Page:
The geologists at Banaras Hindu University (BHU) have said rainwater harvesting is the best remedy against arsenic contamination of groundwater in the city. Arsenic is highly toxic and a known carcinogenic.
“People affected with arsenic contamination are advised to maintain a nutritious diet, which is often not possible because most of them are neither health conscious nor can afford the suggested line of treatment because of extreme poverty,” said Prof RP Singh of the department of Geology, BHU. Rainwater harvesting involves collecting water from rooftops to cement tanks for drinking, or channeling the rain into shallow bodies or even wells dug for household use. But this will have to be combined with good sanitation practices, he said.
According to his research paper titled ‘Human Risk Assessment of Arsenic Contaminated Groundwater in India’, arsenic contamination in water is a major human health concern worldwide. The greatest threat to human health arises from arsenic in drinking water because millions of people are at the risk of drinking the water contaminated with the metalloid.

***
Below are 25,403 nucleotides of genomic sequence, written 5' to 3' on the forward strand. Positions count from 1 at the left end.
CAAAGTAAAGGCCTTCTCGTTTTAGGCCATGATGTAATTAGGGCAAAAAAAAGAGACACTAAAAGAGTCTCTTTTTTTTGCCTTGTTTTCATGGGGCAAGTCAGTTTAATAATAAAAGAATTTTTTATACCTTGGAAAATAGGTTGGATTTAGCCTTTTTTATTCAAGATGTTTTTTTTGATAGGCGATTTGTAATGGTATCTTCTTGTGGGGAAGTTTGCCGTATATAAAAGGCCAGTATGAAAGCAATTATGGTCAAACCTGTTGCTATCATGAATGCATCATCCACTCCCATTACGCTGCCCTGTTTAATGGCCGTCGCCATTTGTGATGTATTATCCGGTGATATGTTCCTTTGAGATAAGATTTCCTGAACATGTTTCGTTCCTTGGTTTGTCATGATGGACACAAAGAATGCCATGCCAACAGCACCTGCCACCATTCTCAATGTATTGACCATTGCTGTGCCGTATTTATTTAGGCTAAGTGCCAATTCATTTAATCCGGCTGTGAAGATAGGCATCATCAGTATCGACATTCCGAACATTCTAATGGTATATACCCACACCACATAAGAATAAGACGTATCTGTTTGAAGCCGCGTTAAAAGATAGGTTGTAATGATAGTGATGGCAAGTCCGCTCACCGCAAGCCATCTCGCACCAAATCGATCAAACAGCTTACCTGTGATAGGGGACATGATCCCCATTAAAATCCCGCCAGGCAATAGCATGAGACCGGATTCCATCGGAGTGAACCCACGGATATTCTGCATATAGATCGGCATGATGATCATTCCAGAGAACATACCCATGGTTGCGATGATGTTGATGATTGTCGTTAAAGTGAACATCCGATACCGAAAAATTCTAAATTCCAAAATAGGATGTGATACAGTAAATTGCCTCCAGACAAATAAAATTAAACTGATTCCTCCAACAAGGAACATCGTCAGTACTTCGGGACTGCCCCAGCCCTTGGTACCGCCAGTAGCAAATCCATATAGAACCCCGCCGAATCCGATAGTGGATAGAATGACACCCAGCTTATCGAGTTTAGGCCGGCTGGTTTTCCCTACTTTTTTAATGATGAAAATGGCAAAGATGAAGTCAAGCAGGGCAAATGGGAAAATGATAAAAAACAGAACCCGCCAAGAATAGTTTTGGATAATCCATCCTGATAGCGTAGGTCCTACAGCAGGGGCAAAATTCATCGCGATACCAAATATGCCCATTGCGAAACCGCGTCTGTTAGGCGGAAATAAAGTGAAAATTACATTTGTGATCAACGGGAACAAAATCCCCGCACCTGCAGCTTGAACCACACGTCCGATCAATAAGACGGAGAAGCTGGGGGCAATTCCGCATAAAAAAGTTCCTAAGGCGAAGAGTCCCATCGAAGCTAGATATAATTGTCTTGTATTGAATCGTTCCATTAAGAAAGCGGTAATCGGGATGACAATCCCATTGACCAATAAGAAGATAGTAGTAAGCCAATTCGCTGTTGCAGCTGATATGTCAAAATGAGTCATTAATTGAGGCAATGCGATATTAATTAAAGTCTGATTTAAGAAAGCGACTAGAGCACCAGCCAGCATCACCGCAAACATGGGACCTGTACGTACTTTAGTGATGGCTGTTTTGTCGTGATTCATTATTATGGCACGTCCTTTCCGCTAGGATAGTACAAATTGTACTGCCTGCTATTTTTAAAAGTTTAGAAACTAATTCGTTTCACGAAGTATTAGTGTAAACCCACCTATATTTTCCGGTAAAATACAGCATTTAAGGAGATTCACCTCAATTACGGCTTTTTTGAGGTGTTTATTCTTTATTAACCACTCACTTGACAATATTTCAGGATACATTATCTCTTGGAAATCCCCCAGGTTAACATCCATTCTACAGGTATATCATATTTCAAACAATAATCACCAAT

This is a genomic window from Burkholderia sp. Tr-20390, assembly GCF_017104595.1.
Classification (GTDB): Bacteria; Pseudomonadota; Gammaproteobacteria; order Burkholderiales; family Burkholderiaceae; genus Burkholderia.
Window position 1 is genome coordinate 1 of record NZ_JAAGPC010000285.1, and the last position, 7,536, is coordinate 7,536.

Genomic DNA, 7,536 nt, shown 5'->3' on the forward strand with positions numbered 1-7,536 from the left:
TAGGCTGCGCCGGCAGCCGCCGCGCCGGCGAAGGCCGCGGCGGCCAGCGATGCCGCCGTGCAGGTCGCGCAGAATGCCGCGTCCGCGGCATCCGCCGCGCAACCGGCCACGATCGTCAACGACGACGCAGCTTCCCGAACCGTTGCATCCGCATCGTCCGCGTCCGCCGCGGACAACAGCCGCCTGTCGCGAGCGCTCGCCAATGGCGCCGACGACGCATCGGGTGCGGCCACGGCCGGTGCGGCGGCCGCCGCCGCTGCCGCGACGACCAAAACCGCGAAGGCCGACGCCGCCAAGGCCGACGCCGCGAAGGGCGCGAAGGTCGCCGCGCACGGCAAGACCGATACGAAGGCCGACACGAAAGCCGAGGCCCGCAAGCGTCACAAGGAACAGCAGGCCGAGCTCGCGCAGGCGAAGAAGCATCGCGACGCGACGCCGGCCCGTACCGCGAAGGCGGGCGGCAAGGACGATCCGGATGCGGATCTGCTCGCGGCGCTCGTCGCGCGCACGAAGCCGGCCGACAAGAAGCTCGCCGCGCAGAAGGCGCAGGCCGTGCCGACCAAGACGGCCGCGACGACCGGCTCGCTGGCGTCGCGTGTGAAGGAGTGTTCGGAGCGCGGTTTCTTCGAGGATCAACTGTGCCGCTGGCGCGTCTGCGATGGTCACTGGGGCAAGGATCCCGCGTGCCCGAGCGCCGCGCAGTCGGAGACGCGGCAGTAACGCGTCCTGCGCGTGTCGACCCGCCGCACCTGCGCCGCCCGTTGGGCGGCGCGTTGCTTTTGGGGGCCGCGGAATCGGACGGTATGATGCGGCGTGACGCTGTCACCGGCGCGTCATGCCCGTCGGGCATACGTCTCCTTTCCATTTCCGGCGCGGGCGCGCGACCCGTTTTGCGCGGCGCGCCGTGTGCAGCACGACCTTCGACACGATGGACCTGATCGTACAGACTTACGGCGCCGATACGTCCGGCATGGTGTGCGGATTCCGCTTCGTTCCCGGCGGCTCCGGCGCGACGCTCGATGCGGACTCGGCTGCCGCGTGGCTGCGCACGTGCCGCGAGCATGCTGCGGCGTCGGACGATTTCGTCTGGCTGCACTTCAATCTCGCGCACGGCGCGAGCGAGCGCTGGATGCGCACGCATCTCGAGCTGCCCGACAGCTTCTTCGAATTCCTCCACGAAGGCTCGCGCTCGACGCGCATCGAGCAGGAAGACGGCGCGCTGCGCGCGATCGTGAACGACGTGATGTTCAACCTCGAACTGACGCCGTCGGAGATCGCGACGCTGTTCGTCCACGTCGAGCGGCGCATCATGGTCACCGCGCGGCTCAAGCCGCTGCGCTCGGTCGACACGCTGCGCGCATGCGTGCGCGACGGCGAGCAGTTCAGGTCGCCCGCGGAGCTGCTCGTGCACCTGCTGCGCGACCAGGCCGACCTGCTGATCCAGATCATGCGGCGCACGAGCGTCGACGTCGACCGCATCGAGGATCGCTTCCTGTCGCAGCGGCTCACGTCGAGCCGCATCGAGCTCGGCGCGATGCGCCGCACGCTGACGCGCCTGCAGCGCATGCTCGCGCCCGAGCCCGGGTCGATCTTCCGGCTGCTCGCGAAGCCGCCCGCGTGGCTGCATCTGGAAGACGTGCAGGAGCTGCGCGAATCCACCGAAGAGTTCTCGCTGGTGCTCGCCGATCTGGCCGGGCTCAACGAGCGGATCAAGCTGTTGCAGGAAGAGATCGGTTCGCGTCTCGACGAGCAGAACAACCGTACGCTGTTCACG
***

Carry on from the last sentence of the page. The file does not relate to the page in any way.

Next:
In India there is more water ingestion and its rural population is more vulnerable to the adverse affects of arsenic due to undernourishment.
Singh said sustained exposure to arsenic may lead to skin lesions, arsenicosis, melonosis, keratosis, jaundice and even cancer. Chemical precipitation was identified as being the most effective means of treatment.
Singh said that the highest arsenic concentrations in the world appear to be in the Bengal- deltaic alluvial aquifers, generally at the depth of 20-50m. Due to increased population and their need to meet their food requirements, three or more crops are harvested each year. As a result, excessive groundwater is used. Arsenic and arsenical compounds are found in effluents from metallurgical, ceramic, tanning, dyeing, pesticide, herbicide, insecticide, petroleum refining, inorganic and organic chemical industries, wood and hide preservative, copper smelting and coal combustion, specially low grade brown coal.
“We need to take up necessary measures for optimal utilization of the available water resources. The artificial recharge may be defined as augmenting the natural movement of surface water into underground formations,” said Singh.